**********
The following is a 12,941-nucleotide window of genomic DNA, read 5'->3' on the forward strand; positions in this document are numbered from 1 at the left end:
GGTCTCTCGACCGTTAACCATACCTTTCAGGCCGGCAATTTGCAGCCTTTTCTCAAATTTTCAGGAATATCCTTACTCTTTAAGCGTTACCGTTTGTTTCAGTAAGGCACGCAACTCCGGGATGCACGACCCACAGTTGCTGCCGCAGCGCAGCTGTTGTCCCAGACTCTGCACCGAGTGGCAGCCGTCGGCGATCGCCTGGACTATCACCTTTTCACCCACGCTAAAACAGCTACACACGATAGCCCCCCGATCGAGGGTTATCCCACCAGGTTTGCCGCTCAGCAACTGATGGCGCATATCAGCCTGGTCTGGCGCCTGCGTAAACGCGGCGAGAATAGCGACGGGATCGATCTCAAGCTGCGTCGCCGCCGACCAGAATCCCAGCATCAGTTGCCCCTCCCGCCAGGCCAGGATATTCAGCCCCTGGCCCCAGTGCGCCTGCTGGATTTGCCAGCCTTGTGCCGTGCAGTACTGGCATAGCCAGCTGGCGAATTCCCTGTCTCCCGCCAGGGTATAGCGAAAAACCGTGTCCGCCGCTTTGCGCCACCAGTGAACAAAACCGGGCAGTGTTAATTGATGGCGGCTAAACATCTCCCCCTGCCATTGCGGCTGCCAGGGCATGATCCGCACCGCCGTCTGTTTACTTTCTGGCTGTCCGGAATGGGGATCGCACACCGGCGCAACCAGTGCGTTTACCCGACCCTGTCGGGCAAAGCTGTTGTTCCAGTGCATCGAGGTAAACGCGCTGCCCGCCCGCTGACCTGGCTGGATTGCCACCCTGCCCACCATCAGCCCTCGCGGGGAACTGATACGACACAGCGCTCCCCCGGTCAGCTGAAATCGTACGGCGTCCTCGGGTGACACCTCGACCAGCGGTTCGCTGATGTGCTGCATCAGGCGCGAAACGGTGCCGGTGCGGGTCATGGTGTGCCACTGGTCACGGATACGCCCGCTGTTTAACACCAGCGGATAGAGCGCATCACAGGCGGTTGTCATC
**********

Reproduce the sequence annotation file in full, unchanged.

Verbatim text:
The following is a 12,941-nucleotide window of genomic DNA, read 5'->3' on the forward strand; positions in this document are numbered from 1 at the left end:
GGTCTCTCGACCGTTAACCATACCTTTCAGGCCGGCAATTTGCAGCCTTTTCTCAAATTTTCAGGAATATCCTTACTCTTTAAGCGTTACCGTTTGTTTCAGTAAGGCACGCAACTCCGGGATGCACGACCCACAGTTGCTGCCGCAGCGCAGCTGTTGTCCCAGACTCTGCACCGAGTGGCAGCCGTCGGCGATCGCCTGGACTATCACCTTTTCACCCACGCTAAAACAGCTACACACGATAGCCCCCCGATCGAGGGTTATCCCACCAGGTTTGCCGCTCAGCAACTGATGGCGCATATCAGCCTGGTCTGGCGCCTGCGTAAACGCGGCGAGAATAGCGACGGGATCGATCTCAAGCTGCGTCGCCGCCGACCAGAATCCCAGCATCAGTTGCCCCTCCCGCCAGGCCAGGATATTCAGCCCCTGGCCCCAGTGCGCCTGCTGGATTTGCCAGCCTTGTGCCGTGCAGTACTGGCATAGCCAGCTGGCGAATTCCCTGTCTCCCGCCAGGGTATAGCGAAAAACCGTGTCCGCCGCTTTGCGCCACCAGTGAACAAAACCGGGCAGTGTTAATTGATGGCGGCTAAACATCTCCCCCTGCCATTGCGGCTGCCAGGGCATGATCCGCACCGCCGTCTGTTTACTTTCTGGCTGTCCGGAATGGGGATCGCACACCGGCGCAACCAGTGCGTTTACCCGACCCTGTCGGGCAAAGCTGTTGTTCCAGTGCATCGAGGTAAACGCGCTGCCCGCCCGCTGACCTGGCTGGATTGCCACCCTGCCCACCATCAGCCCTCGCGGGGAACTGATACGACACAGCGCTCCCCCGGTCAGCTGAAATCGTACGGCGTCCTCGGGTGACACCTCGACCAGCGGTTCGCTGATGTGCTGCATCAGGCGCGAAACGGTGCCGGTGCGGGTCATGGTGTGCCACTGGTCACGGATACGCCCGCTGTTTAACACCAGCGGATAGAGCGCATCACAGGCGGTTGTCATC